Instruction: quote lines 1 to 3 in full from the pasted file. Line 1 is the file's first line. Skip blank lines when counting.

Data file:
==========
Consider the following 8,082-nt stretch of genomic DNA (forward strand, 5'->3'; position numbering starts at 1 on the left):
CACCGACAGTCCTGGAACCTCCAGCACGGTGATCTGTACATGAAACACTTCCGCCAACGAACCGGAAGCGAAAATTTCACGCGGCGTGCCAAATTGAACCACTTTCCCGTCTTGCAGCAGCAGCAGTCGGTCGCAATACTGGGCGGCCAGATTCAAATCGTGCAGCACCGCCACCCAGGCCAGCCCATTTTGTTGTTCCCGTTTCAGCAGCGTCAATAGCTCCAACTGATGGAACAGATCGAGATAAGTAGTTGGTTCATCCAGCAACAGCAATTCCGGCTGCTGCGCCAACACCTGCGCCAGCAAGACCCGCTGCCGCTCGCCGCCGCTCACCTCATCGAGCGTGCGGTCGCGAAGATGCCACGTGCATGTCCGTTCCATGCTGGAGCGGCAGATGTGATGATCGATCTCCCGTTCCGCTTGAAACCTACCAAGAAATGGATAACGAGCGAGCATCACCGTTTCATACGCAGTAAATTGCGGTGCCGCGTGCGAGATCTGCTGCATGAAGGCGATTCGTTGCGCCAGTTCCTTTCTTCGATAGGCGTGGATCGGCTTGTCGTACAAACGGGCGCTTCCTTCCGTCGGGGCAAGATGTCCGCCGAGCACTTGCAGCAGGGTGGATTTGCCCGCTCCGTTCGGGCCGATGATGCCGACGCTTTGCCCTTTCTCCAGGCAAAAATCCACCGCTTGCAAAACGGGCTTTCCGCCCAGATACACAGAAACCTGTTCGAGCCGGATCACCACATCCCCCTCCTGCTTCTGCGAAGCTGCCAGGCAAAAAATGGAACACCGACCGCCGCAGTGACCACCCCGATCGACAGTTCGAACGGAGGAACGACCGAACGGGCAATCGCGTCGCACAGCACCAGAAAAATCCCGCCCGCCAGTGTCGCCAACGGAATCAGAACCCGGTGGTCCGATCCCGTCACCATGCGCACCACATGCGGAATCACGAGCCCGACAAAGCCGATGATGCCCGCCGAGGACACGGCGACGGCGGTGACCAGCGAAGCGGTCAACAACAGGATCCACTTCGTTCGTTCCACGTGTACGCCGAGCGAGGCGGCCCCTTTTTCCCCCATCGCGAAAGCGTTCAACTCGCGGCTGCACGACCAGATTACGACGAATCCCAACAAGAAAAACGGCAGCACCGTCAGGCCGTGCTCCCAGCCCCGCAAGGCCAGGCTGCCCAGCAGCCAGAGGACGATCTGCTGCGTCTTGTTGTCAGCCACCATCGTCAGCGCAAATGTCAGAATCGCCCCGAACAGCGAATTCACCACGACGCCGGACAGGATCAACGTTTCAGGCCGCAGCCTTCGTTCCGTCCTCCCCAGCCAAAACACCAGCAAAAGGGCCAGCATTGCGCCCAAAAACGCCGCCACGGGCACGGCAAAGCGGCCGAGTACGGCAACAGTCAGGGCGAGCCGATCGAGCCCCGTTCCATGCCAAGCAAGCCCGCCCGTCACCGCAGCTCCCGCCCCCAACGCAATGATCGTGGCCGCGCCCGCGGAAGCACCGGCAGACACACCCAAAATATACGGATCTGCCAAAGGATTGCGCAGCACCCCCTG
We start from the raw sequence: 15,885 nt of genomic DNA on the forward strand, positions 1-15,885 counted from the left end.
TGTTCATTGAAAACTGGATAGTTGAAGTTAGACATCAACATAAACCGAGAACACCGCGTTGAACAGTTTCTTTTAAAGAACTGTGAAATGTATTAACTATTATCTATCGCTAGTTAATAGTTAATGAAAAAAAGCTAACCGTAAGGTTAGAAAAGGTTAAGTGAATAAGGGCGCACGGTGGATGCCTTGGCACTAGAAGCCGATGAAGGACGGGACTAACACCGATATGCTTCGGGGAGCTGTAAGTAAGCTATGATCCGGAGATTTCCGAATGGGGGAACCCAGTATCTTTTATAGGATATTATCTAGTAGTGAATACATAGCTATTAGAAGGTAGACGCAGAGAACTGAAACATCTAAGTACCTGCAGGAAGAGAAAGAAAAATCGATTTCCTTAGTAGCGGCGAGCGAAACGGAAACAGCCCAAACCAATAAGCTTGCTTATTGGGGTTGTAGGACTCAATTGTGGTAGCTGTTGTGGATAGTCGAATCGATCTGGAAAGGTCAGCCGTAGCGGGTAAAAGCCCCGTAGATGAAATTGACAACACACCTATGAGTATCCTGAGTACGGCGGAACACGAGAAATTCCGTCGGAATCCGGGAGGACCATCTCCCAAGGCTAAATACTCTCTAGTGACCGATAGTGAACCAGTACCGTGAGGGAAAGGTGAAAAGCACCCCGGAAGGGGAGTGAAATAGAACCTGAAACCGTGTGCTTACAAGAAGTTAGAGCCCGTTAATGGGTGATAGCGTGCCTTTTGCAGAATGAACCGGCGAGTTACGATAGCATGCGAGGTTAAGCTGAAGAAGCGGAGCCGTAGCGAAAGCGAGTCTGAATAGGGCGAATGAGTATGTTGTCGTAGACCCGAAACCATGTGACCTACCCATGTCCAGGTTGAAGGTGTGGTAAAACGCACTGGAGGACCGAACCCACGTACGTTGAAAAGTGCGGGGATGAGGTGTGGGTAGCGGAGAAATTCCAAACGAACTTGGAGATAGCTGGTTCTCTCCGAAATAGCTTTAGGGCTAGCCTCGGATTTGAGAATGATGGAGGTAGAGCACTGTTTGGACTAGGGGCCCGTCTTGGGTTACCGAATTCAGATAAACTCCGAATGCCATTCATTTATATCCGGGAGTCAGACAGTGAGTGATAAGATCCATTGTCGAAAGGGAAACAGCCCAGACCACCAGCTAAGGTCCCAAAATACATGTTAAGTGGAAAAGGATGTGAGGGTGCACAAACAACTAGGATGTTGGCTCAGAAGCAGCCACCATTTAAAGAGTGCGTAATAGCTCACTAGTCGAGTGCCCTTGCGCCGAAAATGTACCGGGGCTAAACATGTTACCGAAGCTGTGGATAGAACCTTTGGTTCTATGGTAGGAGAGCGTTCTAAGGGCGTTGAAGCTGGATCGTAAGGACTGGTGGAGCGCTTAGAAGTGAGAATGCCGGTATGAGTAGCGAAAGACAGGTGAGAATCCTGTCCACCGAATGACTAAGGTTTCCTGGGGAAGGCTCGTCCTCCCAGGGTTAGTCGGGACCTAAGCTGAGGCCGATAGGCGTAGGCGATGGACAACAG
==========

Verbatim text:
Consider the following 8,082-nt stretch of genomic DNA (forward strand, 5'->3'; position numbering starts at 1 on the left):
CACCGACAGTCCTGGAACCTCCAGCACGGTGATCTGTACATGAAACACTTCCGCCAACGAACCGGAAGCGAAAATTTCACGCGGCGTGCCAAATTGAACCACTTTCCCGTCTTGCAGCAGCAGCAGTCGGTCGCAATACTGGGCGGCCAGATTCAAATCGTGCAGCACCGCCACCCAGGCCAGCCCATTTTGTTGTTCCCGTTTCAGCAGCGTCAATAGCTCCAACTGATGGAACAGATCGAGATAAGTAGTTGGTTCATCCAGCAACAGCAATTCCGGCTGCTGCGCCAACACCTGCGCCAGCAAGACCCGCTGCCGCTCGCCGCCGCTCACCTCATCGAGCGTGCGGTCGCGAAGATGCCACGTGCATGTCCGTTCCATGCTGGAGCGGCAGATGTGATGATCGATCTCCCGTTCCGCTTGAAACCTACCAAGAAATGGATAACGAGCGAGCATCACCGTTTCATACGCAGTAAATTGCGGTGCCGCGTGCGAGATCTGCTGCATGAAGGCGATTCGTTGCGCCAGTTCCTTTCTTCGATAGGCGTGGATCGGCTTGTCGTACAAACGGGCGCTTCCTTCCGTCGGGGCAAGATGTCCGCCGAGCACTTGCAGCAGGGTGGATTTGCCCGCTCCGTTCGGGCCGATGATGCCGACGCTTTGCCCTTTCTCCAGGCAAAAATCCACCGCTTGCAAAACGGGCTTTCCGCCCAGATACACAGAAACCTGTTCGAGCCGGATCACCACATCCCCCTCCTGCTTCTGCGAAGCTGCCAGGCAAAAAATGGAACACCGACCGCCGCAGTGACCACCCCGATCGACAGTTCGAACGGAGGAACGACCGAACGGGCAATCGCGTCGCACAGCACCAGAAAAATCCCGCCCGCCAGTGTCGCCAACGGAATCAGAACCCGGTGGTCCGATCCCGTCACCATGCGCACCACATGCGGAATCACGAGCCCGACAAAGCCGATGATGCCCGCCGAGGACACGGCGACGGCGGTGACCAGCGAAGCGGTCAACAACAGGATCCACTTCGTTCGTTCCACGTGTACGCCGAGCGAGGCGGCCCCTTTTTCCCCCATCGCGAAAGCGTTCAACTCGCGGCTGCACGACCAGATTACGACGAATCCCAACAAGAAAAACGGCAGCACCGTCAGGCCGTGCTCCCAGCCCCGCAAGGCCAGGCTGCCCAGCAGCCAGAGGACGATCTGCTGCGTCTTGTTGTCAGCCACCATCGTCAGCGCAAATGTCAGAATCGCCCCGAACAGCGAATTCACCACGACGCCGGACAGGATCAACGTTTCAGGCCGCAGCCTTCGTTCCGTCCTCCCCAGCCAAAACACCAGCAAAAGGGCCAGCATTGCGCCCAAAAACGCCGCCACGGGCACGGCAAAGCGGCCGAGTACGGCAACAGTCAGGGCGAGCCGATCGAGCCCCGTTCCATGCCAAGCAAGCCCGCCCGTCACCGCAGCTCCCGCCCCCAACGCAATGATCGTGGCCGCGCCCGCGGAAGCACCGGCAGACACACCCAAAATATACGGATCTGCCAAAGGATTGCGCAGCACCCCCTG
We start from the raw sequence: 15,885 nt of genomic DNA on the forward strand, positions 1-15,885 counted from the left end.